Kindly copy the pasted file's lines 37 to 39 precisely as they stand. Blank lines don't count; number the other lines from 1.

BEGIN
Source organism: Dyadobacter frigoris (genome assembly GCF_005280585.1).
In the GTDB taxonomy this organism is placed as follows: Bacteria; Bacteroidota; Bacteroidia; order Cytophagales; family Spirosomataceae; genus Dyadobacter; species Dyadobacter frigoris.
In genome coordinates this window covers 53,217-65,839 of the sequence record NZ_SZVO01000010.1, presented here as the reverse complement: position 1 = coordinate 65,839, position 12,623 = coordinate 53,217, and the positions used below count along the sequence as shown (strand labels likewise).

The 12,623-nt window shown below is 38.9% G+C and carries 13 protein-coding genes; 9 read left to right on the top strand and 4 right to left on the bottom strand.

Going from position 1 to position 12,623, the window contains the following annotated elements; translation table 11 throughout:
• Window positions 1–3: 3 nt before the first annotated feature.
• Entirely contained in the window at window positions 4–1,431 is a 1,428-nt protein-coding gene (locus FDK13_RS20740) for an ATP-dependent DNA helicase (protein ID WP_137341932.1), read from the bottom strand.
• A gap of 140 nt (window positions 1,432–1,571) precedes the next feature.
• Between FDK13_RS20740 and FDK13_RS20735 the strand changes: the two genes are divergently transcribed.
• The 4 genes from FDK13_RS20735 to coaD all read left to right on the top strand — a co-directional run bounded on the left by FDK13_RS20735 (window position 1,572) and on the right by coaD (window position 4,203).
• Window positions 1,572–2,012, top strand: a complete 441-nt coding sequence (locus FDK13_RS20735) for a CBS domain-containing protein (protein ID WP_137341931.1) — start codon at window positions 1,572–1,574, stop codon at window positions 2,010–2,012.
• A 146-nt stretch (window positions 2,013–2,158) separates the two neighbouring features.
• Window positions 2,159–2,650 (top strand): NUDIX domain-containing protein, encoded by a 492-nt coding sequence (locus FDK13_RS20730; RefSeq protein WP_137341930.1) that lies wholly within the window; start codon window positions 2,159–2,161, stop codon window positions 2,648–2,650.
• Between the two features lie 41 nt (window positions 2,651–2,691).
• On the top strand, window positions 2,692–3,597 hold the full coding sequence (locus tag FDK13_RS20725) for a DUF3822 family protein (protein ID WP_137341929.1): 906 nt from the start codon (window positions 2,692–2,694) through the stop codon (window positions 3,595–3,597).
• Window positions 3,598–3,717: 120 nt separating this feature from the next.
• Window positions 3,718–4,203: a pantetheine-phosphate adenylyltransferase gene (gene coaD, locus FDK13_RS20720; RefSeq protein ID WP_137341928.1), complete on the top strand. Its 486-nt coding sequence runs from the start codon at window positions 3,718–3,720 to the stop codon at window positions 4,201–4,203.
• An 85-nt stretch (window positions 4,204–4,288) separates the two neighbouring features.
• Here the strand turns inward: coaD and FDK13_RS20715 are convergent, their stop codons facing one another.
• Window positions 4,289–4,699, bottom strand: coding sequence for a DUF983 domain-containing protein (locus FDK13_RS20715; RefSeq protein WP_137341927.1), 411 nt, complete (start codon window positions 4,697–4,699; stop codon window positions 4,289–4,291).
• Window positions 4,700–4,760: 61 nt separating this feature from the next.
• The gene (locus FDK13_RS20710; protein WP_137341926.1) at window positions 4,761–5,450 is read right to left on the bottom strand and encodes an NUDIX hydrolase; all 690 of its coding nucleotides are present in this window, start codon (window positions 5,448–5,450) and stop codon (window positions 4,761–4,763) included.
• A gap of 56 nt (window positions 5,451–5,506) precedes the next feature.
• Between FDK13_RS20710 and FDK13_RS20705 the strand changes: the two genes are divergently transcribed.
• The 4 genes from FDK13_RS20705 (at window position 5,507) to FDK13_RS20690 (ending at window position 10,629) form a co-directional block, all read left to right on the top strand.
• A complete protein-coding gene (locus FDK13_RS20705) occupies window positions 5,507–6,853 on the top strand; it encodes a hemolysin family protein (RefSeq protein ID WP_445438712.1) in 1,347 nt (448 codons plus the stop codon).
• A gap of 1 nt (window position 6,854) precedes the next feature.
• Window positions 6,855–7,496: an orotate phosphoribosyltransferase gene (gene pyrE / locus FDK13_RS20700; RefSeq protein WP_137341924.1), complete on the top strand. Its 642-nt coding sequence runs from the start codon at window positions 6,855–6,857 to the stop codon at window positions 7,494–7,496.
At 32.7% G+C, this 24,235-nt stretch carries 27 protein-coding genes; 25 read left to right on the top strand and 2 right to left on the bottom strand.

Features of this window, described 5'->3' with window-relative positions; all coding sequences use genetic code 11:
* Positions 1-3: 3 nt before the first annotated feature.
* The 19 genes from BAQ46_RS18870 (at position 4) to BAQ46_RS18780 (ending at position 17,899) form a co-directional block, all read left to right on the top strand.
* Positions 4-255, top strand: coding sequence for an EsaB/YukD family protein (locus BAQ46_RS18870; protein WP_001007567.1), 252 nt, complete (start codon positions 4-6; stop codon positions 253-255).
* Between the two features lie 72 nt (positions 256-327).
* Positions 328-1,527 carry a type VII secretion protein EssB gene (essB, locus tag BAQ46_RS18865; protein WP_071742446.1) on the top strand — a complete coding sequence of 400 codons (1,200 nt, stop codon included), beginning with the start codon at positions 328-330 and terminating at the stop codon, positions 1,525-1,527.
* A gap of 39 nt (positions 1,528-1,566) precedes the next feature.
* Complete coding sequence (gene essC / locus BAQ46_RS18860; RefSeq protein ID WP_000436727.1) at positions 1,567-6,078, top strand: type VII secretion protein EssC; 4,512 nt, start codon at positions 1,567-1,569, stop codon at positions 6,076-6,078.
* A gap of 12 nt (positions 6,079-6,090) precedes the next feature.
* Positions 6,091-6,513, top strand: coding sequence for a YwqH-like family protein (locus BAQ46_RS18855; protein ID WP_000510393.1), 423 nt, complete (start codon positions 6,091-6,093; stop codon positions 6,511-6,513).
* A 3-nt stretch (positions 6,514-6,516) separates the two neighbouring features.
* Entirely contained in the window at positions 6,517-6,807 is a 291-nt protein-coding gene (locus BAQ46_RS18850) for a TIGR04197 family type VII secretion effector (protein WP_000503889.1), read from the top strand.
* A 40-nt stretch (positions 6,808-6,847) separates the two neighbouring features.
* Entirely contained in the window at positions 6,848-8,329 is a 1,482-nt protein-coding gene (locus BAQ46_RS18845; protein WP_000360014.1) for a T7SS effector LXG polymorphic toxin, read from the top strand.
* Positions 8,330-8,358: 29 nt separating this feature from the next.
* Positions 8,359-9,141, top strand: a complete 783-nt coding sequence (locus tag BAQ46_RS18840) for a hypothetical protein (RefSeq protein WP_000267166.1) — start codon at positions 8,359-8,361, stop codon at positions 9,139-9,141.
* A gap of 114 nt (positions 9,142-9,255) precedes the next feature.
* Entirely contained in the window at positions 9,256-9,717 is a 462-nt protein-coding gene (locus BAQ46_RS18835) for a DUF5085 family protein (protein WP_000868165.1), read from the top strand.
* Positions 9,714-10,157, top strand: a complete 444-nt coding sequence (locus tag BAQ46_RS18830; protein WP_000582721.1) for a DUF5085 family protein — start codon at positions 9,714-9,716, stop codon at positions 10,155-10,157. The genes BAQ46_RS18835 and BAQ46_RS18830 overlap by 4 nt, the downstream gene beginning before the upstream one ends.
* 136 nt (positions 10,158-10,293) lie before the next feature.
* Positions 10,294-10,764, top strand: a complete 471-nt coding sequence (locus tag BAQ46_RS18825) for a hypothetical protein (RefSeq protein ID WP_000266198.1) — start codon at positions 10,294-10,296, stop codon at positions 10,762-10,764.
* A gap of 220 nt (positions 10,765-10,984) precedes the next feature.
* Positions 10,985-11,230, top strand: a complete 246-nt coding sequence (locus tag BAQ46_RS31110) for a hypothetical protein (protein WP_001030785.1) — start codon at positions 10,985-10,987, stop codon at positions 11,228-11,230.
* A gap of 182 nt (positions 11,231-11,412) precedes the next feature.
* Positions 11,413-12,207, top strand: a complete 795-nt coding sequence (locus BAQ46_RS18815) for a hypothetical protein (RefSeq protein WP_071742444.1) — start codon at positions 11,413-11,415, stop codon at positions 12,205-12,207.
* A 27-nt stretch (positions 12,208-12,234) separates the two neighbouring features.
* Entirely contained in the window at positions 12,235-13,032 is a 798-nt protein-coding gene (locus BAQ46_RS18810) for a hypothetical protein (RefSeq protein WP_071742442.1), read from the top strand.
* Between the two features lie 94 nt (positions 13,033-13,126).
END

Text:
* Complete coding sequence (gene essC / locus BAQ46_RS18860; RefSeq protein ID WP_000436727.1) at positions 1,567-6,078, top strand: type VII secretion protein EssC; 4,512 nt, start codon at positions 1,567-1,569, stop codon at positions 6,076-6,078.
* A gap of 12 nt (positions 6,079-6,090) precedes the next feature.
* Positions 6,091-6,513, top strand: coding sequence for a YwqH-like family protein (locus BAQ46_RS18855; protein ID WP_000510393.1), 423 nt, complete (start codon positions 6,091-6,093; stop codon positions 6,511-6,513).